|Frozen Assets, mural by Diego Rivera 1932 on display at MoMa|
Diego Rivera at the Museum of Modern Art in New York
by Miriam Schulman, @schulmanArt
This weekend my daughter and I went to see the Diego Rivera Mural exhibit at the Museum of Modern Art which is on display until May 14, 2012. What struck us about the Mexican's art was his affinity to his cultural roots, his political leanings toward communism and most importantly how relevant his art still is today. My daughter and I attended a group discussion as part of the MoMa's Tours for Tweens series. One of the parent in our group, who was of Latino descent, pointed out that the artwork was created by a Hispanic man, maintained largely by minority custodians and security in the museum but the visitors and consumers of the art are for a largely white audience. A Russian visitor in our group passionately hypothesized that had Rivera lived into the later part of the last century he would have quit painting when communism collapsed. Although his work was inspired by communist sympathies at that time, Rivera would have found plenty of social commentary in today's world as well.
For example, in Frozen Assets, Rivera juxtaposed his appreciation for New York’s distinctive vertical architecture with a powerful critique of the city's economic inequities. The panel’s upper register features a dramatic sequence of largely recognizable skyscrapers, most completed within a few years of Rivera’s arrival in New York. The central skyscraper is the Rockefeller Center building which was under construction during Rivera's arrival to New york. Other building in the compressed skyline are the Chrysler, Mc Graw Hill, Wall Street landmarks such as Banker's Trust and Irving Trust, Daily News and the Empire State Building.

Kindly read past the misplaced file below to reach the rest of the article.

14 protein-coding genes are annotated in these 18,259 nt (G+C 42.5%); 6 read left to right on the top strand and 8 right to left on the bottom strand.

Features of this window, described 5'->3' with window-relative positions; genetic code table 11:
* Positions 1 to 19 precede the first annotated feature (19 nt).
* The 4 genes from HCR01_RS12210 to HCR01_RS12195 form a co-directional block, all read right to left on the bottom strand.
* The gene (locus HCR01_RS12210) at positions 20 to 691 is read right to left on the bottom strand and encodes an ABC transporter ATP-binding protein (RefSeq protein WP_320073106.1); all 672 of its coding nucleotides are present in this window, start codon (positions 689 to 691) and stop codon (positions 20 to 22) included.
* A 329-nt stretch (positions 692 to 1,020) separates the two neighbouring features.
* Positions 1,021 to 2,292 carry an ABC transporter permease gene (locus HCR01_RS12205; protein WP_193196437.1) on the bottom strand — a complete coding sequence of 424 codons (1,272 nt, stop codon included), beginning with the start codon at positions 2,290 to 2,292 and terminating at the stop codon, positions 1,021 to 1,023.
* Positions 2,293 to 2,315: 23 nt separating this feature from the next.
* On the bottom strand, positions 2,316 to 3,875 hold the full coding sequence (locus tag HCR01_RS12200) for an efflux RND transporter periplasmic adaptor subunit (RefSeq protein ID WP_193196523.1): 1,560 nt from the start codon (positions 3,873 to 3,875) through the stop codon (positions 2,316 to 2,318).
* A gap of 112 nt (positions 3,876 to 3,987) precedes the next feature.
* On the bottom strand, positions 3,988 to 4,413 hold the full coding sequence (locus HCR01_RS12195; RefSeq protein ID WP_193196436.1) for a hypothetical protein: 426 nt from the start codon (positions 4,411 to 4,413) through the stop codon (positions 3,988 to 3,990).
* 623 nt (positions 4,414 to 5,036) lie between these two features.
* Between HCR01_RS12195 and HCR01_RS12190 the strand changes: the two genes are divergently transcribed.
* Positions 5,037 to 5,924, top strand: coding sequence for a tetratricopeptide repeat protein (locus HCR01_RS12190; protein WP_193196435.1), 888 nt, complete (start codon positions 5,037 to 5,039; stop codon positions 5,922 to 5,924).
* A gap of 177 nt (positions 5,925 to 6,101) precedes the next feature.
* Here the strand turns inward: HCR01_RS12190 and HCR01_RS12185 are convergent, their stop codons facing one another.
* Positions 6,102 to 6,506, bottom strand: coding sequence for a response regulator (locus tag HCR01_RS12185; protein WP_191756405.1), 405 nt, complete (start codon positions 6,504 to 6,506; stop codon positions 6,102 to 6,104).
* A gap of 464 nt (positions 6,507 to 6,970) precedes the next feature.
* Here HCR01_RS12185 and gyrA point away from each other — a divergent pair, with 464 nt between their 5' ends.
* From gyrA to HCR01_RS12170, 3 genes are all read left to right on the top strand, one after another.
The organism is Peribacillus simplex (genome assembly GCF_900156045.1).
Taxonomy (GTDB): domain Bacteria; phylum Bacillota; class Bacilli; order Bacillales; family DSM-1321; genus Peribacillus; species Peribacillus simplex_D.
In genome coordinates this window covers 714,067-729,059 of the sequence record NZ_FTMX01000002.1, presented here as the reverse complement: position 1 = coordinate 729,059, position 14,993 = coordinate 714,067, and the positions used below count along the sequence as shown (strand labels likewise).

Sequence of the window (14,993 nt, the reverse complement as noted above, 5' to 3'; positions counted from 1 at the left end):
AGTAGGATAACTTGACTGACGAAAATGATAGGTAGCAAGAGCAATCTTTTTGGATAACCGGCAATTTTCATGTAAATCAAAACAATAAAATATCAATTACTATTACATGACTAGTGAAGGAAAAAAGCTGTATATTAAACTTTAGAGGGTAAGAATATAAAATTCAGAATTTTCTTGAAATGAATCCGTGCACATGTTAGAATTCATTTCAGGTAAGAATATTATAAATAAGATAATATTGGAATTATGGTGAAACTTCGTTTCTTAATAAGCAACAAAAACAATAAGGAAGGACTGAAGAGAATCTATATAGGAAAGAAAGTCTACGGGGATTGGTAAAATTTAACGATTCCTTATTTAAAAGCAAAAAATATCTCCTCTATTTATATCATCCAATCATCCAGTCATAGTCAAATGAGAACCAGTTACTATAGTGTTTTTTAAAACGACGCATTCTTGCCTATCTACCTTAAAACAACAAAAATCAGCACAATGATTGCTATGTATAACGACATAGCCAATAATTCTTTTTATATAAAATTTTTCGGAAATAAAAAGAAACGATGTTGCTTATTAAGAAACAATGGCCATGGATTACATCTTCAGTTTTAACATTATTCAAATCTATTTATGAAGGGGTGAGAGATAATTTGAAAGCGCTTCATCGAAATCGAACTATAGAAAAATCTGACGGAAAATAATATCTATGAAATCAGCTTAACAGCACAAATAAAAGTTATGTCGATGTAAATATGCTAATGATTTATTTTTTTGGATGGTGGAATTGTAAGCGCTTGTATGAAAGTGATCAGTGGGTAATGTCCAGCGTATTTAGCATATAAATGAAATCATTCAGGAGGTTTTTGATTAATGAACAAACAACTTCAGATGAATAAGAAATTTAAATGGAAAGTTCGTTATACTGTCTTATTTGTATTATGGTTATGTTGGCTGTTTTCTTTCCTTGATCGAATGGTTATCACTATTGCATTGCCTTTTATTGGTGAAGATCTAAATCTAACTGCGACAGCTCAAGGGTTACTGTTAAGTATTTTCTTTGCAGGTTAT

In the middle section, a steel-and-glass shed serves as a homeless shelter for rows of sleeping men who probably also acted as the chief laborers in building these giant skyscrapers. Below, a bank’s waiting room accommodates a guard, a clerk, and figures inspecting their money. As on the Museum's website "Rivera’s jarring vision of the city—in which the masses trudge to work, the homeless are warehoused, and the wealthy squirrel away their money—struck a chord in 1932, in the midst of the Great Depression." This artwork reminds one of the tented and sleeping figures in "Occupy Wall Street" just outside today's same buildings.
During Your Visit
Diego Rivera is a small exhibition so until January you can also see the deKooning exhibit on the top floor. The MoMa cafe is a favorite treat of ours. We love the gourmet food and sitting at the museum's windows on the second floor. A short walk from Grand Central, you can pass the Rockefeller Christmas tree on your way out. Don't forget that Diego Rivera has gorgeous murals inside the lobby of Rockefeller Center, a must see.
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